In Substance use & misuse ; h5-index 30.0
The study evaluated the moderating role of anxiety and depression symptoms on the association between subscales on the Protective Behavioral Strategies for Pregaming (PBSP) scale (safety and familiarity, setting drink limits, pacing drinking, and minimizing intoxication) and alcohol consumption during pregaming. Methods: Participants were 359 traditional age undergraduate college students (M = 20, SD = 1.37; 61.7% female; 61.2% White) who reported pregaming in the past year. All participants completed measures through an online survey which evaluated PBSP, depression and anxiety symptoms, and alcohol use during pregame events in the past month. Results: Among students with high depression symptoms, the more frequent use of PBSP to minimize intoxication was not associated with alcohol consumption levels, whereas among those with low depression symptoms, higher use of PBSP to minimize intoxication was associated with higher alcohol consumption. Among those with high anxiety symptoms, the more frequent use of PBSP to minimize intoxication was associated with lower alcohol consumption at pregaming events, whereas among those with low anxiety symptoms, the use of this PBSP was associated with higher alcohol consumption. The more frequent use of PBSP related to safety and familiarity among those with high anxiety symptoms was unrelated to alcohol consumption during pregaming, whereas among those low in anxiety symptoms, the more frequent use of this PBSP was associated with lower alcohol consumption. Conclusion: The findings begin to inform clinical care and intervention techniques aimed at reducing harm associated with risky drinking practices among a vulnerable subset of college students.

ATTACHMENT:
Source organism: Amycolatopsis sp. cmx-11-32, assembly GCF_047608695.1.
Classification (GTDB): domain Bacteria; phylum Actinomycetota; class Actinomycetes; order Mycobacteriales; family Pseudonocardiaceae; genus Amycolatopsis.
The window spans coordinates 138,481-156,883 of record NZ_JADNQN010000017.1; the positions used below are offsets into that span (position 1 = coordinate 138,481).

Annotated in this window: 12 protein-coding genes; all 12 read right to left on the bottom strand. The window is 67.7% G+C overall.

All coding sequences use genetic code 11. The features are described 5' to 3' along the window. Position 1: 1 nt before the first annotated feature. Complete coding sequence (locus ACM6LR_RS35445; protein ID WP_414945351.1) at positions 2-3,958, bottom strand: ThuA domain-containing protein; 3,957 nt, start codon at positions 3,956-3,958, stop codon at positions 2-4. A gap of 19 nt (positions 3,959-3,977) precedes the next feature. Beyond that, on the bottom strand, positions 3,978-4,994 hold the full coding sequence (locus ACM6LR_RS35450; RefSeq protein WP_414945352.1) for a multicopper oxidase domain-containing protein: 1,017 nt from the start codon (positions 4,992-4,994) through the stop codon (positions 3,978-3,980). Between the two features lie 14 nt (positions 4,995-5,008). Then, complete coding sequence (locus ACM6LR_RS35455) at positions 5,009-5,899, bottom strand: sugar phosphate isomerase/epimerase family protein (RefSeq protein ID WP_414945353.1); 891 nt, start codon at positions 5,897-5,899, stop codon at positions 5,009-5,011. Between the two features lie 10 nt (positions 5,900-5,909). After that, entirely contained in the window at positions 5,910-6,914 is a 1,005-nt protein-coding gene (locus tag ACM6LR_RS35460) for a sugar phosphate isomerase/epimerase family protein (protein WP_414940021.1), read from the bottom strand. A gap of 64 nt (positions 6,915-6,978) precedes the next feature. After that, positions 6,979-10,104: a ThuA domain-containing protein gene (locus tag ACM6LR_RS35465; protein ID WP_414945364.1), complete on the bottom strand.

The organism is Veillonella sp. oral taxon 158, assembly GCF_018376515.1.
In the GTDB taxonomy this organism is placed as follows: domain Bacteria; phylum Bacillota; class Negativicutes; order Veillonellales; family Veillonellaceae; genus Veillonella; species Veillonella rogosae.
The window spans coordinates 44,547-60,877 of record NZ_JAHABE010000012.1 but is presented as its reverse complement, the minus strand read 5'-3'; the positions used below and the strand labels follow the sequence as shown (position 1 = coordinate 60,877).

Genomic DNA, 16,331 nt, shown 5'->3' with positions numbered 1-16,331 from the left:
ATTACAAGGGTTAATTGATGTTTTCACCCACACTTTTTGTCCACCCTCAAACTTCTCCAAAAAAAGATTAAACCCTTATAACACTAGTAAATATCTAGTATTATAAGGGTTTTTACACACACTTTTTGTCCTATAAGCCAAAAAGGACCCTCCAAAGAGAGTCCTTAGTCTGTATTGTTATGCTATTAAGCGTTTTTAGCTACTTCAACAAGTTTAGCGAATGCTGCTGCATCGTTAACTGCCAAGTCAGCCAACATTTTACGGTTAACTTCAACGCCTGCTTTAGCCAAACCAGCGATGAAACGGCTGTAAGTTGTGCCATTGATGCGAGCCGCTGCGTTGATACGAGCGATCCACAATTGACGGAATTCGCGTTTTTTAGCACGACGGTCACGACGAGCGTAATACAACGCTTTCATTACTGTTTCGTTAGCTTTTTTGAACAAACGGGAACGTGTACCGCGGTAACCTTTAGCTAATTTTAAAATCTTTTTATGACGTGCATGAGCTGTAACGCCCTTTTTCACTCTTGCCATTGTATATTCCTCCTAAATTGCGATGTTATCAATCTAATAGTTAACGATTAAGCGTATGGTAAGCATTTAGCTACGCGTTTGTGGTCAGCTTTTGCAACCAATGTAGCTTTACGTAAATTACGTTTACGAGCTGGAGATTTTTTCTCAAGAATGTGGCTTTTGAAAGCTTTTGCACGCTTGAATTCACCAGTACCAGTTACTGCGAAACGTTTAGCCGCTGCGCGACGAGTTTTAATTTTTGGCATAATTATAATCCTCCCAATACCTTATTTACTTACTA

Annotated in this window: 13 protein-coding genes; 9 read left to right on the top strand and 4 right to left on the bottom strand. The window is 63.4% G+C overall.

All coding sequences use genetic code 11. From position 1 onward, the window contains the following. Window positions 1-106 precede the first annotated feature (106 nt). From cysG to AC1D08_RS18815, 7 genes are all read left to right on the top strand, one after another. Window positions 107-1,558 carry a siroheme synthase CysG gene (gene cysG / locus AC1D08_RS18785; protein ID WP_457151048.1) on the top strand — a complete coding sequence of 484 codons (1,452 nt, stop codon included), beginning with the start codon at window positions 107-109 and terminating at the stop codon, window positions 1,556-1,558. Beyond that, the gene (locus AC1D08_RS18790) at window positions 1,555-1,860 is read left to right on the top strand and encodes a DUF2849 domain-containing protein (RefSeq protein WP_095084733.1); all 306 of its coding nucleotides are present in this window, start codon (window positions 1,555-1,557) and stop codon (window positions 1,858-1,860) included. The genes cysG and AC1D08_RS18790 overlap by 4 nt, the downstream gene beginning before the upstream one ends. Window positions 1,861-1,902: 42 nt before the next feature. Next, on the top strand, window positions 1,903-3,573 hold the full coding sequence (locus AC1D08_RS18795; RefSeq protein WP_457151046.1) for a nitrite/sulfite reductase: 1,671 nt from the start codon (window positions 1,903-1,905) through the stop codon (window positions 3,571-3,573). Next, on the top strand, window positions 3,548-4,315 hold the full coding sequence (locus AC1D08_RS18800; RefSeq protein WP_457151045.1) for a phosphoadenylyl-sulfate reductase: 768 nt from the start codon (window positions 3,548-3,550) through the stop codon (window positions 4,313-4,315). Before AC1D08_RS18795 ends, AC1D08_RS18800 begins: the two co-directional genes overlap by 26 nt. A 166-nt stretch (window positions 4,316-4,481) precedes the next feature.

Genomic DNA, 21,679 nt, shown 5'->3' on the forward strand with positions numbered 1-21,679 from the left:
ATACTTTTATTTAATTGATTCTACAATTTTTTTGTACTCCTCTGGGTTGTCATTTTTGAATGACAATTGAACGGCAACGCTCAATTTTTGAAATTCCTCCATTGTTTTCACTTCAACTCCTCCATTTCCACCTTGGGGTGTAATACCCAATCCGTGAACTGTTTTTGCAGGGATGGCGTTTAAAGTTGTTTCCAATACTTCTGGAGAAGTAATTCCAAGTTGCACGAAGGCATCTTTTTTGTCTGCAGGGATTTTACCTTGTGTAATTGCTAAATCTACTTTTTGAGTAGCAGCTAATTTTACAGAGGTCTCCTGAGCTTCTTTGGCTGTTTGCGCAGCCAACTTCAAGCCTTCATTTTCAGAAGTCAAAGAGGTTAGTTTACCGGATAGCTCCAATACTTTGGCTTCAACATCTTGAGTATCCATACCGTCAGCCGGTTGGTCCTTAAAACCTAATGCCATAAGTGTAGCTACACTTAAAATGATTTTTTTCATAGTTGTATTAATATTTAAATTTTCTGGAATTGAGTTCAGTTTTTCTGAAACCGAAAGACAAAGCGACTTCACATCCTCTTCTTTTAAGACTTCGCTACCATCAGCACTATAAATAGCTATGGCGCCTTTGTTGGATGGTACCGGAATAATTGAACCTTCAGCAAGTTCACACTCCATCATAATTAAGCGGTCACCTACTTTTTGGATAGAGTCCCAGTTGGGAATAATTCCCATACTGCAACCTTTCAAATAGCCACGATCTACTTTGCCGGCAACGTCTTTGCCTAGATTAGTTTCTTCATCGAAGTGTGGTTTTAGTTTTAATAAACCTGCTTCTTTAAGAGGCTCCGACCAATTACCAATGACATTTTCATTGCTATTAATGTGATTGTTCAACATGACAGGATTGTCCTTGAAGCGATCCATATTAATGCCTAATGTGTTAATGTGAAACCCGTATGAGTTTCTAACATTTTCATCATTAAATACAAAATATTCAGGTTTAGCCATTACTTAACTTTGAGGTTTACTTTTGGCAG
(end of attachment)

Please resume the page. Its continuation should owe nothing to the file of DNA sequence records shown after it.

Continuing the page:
Hummer Justin F, Davis Jordan P, Christie Nina, Pedersen Eric R
Pregaming, alcohol use, college students, mental health, protective behavioral strategies